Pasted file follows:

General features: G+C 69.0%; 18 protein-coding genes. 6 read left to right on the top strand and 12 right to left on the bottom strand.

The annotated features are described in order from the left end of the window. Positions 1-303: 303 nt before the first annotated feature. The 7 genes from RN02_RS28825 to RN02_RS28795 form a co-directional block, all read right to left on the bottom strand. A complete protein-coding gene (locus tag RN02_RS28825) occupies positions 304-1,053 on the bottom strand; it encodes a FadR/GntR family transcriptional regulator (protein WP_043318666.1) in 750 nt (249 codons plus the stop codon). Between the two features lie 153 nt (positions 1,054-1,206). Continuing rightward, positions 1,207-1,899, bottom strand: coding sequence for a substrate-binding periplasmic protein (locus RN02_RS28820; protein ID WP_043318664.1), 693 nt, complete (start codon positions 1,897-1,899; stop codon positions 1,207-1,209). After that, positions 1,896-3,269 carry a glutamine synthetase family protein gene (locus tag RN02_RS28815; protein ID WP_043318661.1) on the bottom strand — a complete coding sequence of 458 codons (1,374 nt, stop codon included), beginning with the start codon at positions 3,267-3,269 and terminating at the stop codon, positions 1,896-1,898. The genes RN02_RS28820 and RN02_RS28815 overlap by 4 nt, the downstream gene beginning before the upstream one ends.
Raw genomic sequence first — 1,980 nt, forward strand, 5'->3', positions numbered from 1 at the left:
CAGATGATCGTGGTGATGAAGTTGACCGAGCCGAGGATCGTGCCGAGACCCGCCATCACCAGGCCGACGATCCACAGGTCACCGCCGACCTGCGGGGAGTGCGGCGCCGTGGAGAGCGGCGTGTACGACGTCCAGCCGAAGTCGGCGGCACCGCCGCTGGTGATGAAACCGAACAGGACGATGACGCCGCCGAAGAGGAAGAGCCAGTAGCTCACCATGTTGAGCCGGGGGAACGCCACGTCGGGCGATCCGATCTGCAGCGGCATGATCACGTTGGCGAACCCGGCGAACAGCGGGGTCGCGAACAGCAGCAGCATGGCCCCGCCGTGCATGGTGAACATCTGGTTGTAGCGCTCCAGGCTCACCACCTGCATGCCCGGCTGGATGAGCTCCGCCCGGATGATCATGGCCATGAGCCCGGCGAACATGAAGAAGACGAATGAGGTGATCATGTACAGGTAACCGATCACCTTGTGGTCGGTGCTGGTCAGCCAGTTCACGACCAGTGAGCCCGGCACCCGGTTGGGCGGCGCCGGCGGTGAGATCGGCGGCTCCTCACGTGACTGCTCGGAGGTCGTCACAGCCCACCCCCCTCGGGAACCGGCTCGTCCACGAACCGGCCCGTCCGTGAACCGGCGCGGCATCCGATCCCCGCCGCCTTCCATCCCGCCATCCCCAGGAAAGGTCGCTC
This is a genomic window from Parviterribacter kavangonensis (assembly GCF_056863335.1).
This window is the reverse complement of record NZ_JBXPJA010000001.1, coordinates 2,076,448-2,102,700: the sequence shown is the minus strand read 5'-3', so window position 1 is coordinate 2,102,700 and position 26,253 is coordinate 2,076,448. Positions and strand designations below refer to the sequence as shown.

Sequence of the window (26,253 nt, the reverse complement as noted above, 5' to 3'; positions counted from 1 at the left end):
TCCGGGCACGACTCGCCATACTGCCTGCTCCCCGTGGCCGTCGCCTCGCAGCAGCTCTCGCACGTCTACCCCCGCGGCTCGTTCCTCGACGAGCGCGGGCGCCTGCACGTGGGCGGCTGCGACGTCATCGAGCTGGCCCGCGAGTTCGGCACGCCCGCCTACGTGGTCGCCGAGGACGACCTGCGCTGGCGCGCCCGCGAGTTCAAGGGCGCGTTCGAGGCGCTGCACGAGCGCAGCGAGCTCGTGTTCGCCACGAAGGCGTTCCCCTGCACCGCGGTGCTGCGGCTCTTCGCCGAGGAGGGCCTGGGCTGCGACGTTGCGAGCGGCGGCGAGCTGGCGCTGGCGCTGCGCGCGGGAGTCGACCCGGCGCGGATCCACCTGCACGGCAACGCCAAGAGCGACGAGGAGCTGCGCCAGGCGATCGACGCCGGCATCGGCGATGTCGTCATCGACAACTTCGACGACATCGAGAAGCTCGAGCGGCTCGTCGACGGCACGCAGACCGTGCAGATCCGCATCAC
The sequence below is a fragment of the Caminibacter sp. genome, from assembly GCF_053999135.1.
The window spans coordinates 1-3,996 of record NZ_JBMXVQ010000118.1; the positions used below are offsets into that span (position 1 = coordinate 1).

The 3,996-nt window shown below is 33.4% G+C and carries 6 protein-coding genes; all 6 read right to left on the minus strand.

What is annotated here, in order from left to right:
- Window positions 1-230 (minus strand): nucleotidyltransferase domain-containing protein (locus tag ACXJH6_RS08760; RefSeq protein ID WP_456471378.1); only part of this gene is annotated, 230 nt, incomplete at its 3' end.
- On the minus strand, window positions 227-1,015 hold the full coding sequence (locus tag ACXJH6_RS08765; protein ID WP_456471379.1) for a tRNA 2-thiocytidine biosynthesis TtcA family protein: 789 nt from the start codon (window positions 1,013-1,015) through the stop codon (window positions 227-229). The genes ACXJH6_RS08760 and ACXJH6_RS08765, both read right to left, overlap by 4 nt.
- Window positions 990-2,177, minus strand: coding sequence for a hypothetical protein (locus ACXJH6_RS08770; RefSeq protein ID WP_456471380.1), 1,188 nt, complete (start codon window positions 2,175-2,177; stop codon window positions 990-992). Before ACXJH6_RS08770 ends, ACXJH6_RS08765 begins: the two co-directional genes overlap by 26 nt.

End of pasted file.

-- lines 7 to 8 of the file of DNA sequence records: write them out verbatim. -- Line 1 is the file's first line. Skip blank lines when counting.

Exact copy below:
Sequence of the window (26,253 nt, the reverse complement as noted above, 5' to 3'; positions counted from 1 at the left end):
TCCGGGCACGACTCGCCATACTGCCTGCTCCCCGTGGCCGTCGCCTCGCAGCAGCTCTCGCACGTCTACCCCCGCGGCTCGTTCCTCGACGAGCGCGGGCGCCTGCACGTGGGCGGCTGCGACGTCATCGAGCTGGCCCGCGAGTTCGGCACGCCCGCCTACGTGGTCGCCGAGGACGACCTGCGCTGGCGCGCCCGCGAGTTCAAGGGCGCGTTCGAGGCGCTGCACGAGCGCAGCGAGCTCGTGTTCGCCACGAAGGCGTTCCCCTGCACCGCGGTGCTGCGGCTCTTCGCCGAGGAGGGCCTGGGCTGCGACGTTGCGAGCGGCGGCGAGCTGGCGCTGGCGCTGCGCGCGGGAGTCGACCCGGCGCGGATCCACCTGCACGGCAACGCCAAGAGCGACGAGGAGCTGCGCCAGGCGATCGACGCCGGCATCGGCGATGTCGTCATCGACAACTTCGACGACATCGAGAAGCTCGAGCGGCTCGTCGACGGCACGCAGACCGTGCAGATCCGCATCAC